Vigo harbor with marina in the foreground

There was a reason that we drove straight to Vigo and did not first drive around the rias north of it. After three weeks, our co-sailing friend Christoph leaves us. He has to go back to work on September 2nd. We also work, but only on the boat and only for us.

¡Hasta otra!

While these lines are being written, Christoph is sitting on the plane home. Together we drove 672 nautical miles, had a crack in the mainsail, saw two whales and a lot of dolphins, visited three countries, had everything from wind force zero to eight and wave heights from zero to five meters. We made boat trips on Guernsey, in Roscoff on the Île de Batz and to Santiago de Compostela. It was a nice time.

Extreme sports on the coast of death

I had planned to take the bus to Muxía for that day and then hike back along the Rias to Camarinas. That is about 25 kilometers. The sun burned from the sky and I got out of bed late as so often. So I rejected this plan and decided to go on a bike tour. Our bridge neighbors from Milena Bonetti borrowed mountain bikes and enthusiastically told us about the beautiful bike routes. So why not. Jörg said I could take the on-board bike, a Brompton folding bike. I don't have to walk to the rental. As it turned out later, it was a really good idea.

The bike was quickly opened and the tires inflated. I had two cold cans of cola and a bottle of water in my backpack, sunglasses on my nose and safety sandals on my feet. My goal was the lighthouse “Faro de cabo Vilán” on the Costa da Morte. I drove off.

The road climbed steeply just beyond the marina. A little foretaste of what to expect. The asphalt ended behind the first curve. It continued on a forest path. Time to take a breath, because it became flatter again and because of the many stones and potholes I could only drive very slowly. At a fork I turned left to take a break at another smaller lighthouse.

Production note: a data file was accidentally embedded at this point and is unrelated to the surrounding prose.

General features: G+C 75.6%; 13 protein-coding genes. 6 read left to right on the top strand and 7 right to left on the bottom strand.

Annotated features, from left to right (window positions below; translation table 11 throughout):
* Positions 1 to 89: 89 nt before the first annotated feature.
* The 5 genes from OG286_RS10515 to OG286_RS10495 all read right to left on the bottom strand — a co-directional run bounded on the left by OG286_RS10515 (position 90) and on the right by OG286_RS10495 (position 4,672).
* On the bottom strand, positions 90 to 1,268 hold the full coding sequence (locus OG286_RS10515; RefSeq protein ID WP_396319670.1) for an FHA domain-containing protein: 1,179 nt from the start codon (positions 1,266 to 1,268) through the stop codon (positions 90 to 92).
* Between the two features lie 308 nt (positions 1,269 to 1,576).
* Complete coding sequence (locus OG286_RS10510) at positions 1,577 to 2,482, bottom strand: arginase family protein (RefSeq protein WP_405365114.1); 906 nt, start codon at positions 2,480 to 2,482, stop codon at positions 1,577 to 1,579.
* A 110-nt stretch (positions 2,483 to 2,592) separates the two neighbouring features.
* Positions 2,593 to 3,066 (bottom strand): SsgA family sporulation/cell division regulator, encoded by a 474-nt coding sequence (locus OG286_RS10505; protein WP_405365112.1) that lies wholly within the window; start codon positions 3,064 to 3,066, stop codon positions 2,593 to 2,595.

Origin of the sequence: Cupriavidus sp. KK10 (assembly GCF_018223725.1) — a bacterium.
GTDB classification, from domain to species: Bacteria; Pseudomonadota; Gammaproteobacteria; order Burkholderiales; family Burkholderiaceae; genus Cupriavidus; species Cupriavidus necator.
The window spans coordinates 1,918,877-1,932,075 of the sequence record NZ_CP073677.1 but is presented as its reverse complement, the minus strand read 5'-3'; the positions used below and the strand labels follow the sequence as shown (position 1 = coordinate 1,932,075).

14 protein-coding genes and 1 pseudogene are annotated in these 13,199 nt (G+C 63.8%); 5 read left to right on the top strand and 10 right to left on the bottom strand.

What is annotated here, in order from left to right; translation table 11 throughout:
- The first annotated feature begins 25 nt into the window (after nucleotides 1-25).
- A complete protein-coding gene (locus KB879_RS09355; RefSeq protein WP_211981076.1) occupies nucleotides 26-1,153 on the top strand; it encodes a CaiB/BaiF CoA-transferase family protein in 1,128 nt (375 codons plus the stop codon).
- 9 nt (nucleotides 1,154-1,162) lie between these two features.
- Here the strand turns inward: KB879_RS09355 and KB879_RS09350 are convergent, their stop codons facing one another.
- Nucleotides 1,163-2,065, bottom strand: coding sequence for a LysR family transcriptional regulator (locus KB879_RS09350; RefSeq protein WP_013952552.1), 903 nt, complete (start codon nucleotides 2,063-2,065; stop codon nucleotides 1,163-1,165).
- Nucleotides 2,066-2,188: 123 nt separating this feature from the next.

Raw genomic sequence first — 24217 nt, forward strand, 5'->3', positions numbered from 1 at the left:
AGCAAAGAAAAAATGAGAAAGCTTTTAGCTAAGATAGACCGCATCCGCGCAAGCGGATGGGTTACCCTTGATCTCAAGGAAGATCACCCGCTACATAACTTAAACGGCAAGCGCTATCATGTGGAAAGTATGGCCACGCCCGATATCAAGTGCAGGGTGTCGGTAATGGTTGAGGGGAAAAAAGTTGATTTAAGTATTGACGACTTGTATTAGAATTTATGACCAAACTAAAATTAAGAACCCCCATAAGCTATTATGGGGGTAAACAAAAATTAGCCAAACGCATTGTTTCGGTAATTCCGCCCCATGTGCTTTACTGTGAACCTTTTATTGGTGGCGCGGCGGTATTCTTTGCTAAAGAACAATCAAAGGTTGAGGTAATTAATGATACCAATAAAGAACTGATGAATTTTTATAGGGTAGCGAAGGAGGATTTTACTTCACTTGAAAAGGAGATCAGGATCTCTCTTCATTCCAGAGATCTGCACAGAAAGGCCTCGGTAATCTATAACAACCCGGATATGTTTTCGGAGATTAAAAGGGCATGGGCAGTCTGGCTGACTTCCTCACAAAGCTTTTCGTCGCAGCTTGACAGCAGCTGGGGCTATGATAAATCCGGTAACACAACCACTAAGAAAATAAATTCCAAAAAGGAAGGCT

Faro da Viulleira
Faro da Viulleira

After a short rest we continued. Brompton crawled over stick and stone at a snail's pace. If I jogged, I would be faster. Wanderers looked at me and my vehicle in amazement. When I got to a beach I had to get off and push a bit. The tiny wheels just got stuck in the sandy slope.

Sandstrand
Sandy beach

From here on it was all uphill. It occurred to me that I had only seen these bikes before on the subway or on the train. Before e-scooters, this was a popular choice for commuters to walk the last hundred meters from the stop to the office. In the Taunus, on the single trails, nobody rides a folding bike. Why not? Sport is supposed to be contagious. With a mountain bike and 300 gears, it is much too easy. I drove in first gear. Of the three courses, this seemed to me to be the right one. After kilometers of agony, the path led me back to an asphalt road. A little relief. My thighs and lungs were burning. I rested for a moment on the side of the road and got a first look at the lighthouse.

Faro de cabo Vilán mit Windmühle
Faro de cabo Vilán with windmill

I now understand why Don Quixote's fight against the windmills was so hopeless. The things are here on every corner along the coast. They just don't turn. I would have liked a little cooling wind. Inspired by the thought that I am almost there now, I drove on. My effort should be rewarded with a great view of the Costa da Morte.

Costa da Morte
Costa da Morte

The way back was a feast. After a short time I turned into a forest and the road went downhill. I shifted into second gear. The cool wind gave me new energy. Third gear. The Brompton shot across the street. In the drift, the tires painted black stripes on the asphalt. Potholes were no longer a danger. I just flew over it. At least that's something I remember. I returned exhausted that afternoon and took a cold shower.

im Rausch der Geschwindigkeit
in the frenzy of speed